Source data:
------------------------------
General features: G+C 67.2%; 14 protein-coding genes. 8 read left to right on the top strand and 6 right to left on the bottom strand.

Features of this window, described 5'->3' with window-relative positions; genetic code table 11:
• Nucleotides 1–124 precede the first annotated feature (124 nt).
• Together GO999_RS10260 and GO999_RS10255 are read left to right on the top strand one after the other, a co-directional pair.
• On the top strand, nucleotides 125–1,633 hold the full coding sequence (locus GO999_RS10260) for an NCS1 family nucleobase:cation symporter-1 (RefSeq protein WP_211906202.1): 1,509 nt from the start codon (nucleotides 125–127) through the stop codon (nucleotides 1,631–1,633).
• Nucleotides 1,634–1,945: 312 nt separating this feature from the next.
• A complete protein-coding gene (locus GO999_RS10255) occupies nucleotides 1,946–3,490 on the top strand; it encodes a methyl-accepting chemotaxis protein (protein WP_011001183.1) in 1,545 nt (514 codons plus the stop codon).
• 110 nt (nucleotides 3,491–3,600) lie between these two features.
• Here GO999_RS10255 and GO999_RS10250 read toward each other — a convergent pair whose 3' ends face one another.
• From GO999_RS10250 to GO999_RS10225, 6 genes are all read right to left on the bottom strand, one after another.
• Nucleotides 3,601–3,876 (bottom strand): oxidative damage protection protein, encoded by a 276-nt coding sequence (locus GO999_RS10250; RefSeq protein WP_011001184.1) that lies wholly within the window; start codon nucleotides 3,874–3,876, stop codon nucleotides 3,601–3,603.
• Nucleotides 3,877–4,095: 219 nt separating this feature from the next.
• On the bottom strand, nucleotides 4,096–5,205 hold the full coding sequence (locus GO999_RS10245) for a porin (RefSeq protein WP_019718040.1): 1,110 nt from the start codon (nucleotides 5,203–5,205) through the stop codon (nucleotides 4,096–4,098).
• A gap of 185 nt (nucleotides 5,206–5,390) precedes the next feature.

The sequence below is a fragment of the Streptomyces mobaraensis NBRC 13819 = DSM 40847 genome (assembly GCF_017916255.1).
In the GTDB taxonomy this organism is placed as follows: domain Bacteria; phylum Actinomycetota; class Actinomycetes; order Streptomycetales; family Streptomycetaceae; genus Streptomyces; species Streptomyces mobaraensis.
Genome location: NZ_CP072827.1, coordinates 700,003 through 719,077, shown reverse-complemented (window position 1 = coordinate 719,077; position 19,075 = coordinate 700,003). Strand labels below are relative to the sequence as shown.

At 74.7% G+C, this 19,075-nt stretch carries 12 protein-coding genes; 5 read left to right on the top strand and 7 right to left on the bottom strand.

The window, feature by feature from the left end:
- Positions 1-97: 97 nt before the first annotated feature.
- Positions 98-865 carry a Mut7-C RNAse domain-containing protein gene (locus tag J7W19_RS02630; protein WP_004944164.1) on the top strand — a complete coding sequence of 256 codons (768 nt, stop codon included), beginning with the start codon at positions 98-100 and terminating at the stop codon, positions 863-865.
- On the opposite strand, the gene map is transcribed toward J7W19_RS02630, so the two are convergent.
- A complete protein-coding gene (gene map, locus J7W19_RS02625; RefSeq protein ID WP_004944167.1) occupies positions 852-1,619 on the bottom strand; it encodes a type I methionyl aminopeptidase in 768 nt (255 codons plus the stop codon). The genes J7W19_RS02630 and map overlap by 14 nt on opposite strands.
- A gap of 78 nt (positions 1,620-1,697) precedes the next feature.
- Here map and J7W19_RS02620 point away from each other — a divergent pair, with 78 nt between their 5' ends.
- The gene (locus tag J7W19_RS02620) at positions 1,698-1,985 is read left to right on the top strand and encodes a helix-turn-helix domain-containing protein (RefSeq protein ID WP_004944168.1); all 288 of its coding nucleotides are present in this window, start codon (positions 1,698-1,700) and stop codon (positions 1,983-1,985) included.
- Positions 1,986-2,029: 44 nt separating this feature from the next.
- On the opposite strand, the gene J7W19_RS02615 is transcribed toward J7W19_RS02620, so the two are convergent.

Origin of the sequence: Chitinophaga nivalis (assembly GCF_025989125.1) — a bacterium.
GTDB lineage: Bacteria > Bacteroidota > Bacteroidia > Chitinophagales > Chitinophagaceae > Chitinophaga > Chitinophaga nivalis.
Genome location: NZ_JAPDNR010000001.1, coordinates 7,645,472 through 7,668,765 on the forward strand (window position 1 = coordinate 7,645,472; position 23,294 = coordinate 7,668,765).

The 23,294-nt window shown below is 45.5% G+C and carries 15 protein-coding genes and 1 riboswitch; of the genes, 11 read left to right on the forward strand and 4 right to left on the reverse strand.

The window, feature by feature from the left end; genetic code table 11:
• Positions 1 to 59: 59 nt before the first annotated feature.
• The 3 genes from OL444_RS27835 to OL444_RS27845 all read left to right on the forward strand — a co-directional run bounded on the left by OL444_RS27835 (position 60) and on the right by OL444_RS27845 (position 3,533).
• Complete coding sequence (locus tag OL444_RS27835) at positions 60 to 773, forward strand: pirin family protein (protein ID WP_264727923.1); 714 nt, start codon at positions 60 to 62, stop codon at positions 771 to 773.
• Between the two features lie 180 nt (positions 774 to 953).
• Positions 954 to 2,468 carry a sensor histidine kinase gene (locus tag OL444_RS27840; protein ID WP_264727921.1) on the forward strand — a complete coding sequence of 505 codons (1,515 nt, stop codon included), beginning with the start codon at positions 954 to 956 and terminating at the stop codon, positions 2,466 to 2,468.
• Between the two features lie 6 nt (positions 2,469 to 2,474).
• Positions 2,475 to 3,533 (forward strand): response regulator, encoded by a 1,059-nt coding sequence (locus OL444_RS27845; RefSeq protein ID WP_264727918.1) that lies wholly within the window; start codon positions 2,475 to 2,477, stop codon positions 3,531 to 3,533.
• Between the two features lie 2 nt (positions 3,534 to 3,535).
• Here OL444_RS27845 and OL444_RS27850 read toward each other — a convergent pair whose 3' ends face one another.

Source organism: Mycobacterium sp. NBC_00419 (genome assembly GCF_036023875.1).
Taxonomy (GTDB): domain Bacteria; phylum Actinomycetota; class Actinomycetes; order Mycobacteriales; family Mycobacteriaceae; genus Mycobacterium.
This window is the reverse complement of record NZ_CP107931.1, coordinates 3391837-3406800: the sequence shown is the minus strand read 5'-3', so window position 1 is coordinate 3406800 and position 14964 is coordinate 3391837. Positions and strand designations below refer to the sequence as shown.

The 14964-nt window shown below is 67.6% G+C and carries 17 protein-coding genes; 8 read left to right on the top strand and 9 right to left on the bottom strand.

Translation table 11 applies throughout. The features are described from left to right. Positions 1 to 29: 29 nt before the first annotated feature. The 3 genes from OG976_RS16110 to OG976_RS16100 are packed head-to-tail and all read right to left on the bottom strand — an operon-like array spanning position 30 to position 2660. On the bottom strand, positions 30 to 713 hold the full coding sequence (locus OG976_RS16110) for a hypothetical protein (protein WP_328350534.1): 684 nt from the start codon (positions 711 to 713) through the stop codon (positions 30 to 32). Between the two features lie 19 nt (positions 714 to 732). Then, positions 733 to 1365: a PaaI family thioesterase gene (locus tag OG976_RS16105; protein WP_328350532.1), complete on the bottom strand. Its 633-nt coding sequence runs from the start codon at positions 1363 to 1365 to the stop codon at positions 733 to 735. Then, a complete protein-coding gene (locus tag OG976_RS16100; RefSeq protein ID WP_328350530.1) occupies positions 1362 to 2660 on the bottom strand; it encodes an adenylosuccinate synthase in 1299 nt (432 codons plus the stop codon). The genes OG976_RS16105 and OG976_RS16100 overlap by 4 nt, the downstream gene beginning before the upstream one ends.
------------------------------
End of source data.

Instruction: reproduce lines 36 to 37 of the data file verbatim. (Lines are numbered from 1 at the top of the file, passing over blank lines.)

• Complete coding sequence (locus tag OL444_RS27835) at positions 60 to 773, forward strand: pirin family protein (protein ID WP_264727923.1); 714 nt, start codon at positions 60 to 62, stop codon at positions 771 to 773.
• Between the two features lie 180 nt (positions 774 to 953).